Such sin used to be punished by having one's own wife ravished by another. Job referred to this kind of humiliating punishment in Job 31:9-11 "If my heart has been enticed by a woman, or if I have lurked at my neighbor's door,then may my wife grind another man's grain, and may other men sleep with her.For that would have been wicked, a sin to be judged." The sin was done in secret and craftily hidden, but the punishment David would receive would be open, and just as shrewdly announced. God will show how much He hates sin, even in His own people, and wherever He finds it, He will punish it.
David immediately repented and confessed his sin. He did not excuse or minimize it. "I have sinned against the Lord" (v 13). We do not know how much more or what more he may have said then, but we do have a record of what he soon wrote. It is in Ps. 51:1-4 "Have mercy on me, O God, according to your unfailing love; according to your great compassion blot out my transgressions. Wash away all my iniquity and cleanse me from my sin. For I know my transgressions, and my sin is always before me. Against you, you only, have I sinned and done what is evil in your sight; so you are right in your verdict and justified when you judge," and verses 12-13 "Restore to me the joy of your salvation and grant me a willing spirit, to sustain me. Then I will teach transgressors your ways, so that sinners will turn back to you," all of which was written at this time in David's life.
His pardon was declared, upon this penitent confession, but with a sad qualification. Apparently the same God who commissioned Nathan to deliver His message to David also permitted him to declare His forgiveness upon repentance. When David said I have sinned, Nathan perceived that he was a true penitent but that the child would die. "Nathan replied, ‘The Lord has taken away your sin. You are not going to die. But because by doing this you have shown utter contempt for the Lord, the son born to you will die'" (v 14).
Your sin will not be your everlasting ruin. Nevertheless, the sword will not depart from your house. David deserved to die either as an adulterer or as a murderer. But God would not cut him off as He could justifiably have done. You will be chastened by the Lord, David, but you will not be condemned with the world. He did, in God's name, assure him that his sin was forgiven. David deserved to die as an adulterer and murderer, but God would not cut him off as He might justly have done. God treated him, just as He treats us, better than we deserve.
We do not know when David wrote Psalm 32:5. It does not tell us. Neither do we know how soon David came to this position of not covering his sin, but confessing it. Nor do we know if it had long been his policy, but for the nine months between the affair and Nathan's visit it had lapsed. But we do know that David wrote this: "Then I acknowledged my sin to you and did not cover up my iniquity. I said, ‘I will confess my transgressions to the Lord.' And you forgave the guilt of my sin."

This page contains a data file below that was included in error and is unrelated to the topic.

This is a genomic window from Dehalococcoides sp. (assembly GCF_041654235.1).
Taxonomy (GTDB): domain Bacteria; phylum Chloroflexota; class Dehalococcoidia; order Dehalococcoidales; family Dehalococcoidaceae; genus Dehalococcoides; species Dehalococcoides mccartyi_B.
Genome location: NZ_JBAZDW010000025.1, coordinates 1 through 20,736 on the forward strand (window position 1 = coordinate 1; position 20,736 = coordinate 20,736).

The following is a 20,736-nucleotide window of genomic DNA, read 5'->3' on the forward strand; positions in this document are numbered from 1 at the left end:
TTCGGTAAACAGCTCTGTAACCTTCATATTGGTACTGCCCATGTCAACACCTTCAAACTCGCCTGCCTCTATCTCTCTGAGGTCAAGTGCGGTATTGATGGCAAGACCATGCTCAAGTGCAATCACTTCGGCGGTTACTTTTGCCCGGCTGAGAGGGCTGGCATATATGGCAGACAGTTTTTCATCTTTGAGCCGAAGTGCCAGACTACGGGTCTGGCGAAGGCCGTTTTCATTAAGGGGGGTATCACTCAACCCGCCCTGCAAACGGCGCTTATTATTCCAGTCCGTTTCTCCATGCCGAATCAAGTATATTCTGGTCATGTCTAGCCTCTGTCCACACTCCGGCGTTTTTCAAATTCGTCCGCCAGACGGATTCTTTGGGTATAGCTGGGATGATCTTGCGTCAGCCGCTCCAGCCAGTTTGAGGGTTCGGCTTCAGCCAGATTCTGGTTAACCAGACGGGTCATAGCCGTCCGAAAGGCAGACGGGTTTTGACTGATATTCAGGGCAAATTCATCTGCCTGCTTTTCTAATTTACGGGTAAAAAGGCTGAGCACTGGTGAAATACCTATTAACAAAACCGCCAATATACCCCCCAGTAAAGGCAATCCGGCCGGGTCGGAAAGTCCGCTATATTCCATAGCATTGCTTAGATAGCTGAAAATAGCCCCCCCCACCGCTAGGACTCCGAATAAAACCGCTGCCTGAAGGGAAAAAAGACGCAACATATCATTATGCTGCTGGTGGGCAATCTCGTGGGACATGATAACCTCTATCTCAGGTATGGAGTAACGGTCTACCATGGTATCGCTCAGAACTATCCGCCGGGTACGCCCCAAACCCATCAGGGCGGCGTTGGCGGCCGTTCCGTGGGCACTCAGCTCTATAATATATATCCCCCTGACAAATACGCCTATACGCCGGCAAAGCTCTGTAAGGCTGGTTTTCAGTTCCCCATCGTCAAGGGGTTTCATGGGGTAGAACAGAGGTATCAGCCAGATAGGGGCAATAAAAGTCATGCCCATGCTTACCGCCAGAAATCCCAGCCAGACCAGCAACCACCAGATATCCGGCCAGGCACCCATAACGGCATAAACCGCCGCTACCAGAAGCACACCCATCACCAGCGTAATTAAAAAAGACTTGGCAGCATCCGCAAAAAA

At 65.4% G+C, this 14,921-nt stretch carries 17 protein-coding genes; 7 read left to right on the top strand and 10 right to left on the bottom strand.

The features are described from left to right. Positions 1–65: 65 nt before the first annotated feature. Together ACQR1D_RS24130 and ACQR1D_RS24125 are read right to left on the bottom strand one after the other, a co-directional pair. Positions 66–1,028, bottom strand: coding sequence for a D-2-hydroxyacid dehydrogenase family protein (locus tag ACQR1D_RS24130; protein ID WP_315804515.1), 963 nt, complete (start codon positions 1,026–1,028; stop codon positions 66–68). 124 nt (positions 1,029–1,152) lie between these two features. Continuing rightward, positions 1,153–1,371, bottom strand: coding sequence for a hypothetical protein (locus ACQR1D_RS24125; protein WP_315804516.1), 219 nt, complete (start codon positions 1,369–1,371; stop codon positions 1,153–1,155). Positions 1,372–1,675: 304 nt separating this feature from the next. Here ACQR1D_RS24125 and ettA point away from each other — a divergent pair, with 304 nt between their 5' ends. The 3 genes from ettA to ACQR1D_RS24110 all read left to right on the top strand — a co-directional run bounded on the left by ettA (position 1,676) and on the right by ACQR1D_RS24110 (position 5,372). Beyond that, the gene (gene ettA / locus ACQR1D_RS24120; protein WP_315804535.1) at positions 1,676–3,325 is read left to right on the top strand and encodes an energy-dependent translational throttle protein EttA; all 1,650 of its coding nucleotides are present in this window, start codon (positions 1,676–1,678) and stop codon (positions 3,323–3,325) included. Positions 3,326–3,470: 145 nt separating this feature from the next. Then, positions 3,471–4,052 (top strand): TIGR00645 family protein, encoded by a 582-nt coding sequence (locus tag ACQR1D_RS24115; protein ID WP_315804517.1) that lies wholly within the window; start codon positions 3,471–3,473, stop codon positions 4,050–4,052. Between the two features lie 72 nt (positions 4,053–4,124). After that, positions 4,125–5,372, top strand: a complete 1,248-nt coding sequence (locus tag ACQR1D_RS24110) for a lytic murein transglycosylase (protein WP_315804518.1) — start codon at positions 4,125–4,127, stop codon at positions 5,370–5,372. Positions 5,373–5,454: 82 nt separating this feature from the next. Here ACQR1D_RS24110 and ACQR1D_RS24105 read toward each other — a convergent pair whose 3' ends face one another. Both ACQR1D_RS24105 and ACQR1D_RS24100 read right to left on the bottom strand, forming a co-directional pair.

Nathan pronounced a sentence of death upon the child in verse 14. "But because by doing this you have shown utter contempt for the Lord, the son born to you will die." Notice the display of the sovereignty of God who, in this instance, allowed the guilty parent to live and the guiltless infant to die. God can do what He wants with each person.
It is sad that David's behavior brought reproach to God's reputation. Our lives have the power to bring glory to Him as we behave with good works so that others may see them and glorify our Father in heaven. By the same token, our bad works can discredit His name. David sinned against God's honor; he gave an opportunity to God's enemies to blaspheme Him. What might the wicked people of that generation have done? The unbelievers? The idolaters? Could they not, would they not triumph in David's fall, speak ill of God and of His law, when they saw one guilty of such evil who professed to love Him and His law? He prays, sings, writes Psalms. Ha! What good are those if they cannot restrain adultery and murder? Saul was rejected for a less matter. Why then must David live and reign? Even today some justify their own immoral behavior by wrongly using David's bad example. They fail to realize that each must pay for his or her own sins and God looks on the heart. Believers, God's sons and daughters, have a responsibility. Rom 2:24 says, "As it is written: ‘God's name is blasphemed among the Gentiles because of you.'" So God vindicated His honor by showing His displeasure against David for this sin, and letting the world see that though He loved David He hates his sin. The child died.
A careful look at the subject headings throughout the remainder of II Samuel will readily reveal that from chapter 11 on David suffered the consequences of his sin with Bathsheba and against Uriah. Forgiven? Yes. But still there were consequences. Forgiveness has to do with our standing with God—are we justified or not? Consequences have to do with effectiveness in Christian living and fruitfulness for God's glory.
I don't want only to be forgiven, I want to be fruitful; not only to be righteous, but to be useful; not only to be a son, but to actively participate in the family business. I want to avoid sin, not because I fear I would not be forgiven (I could be forgiven), but because I know it would diminish the glory I give my Father.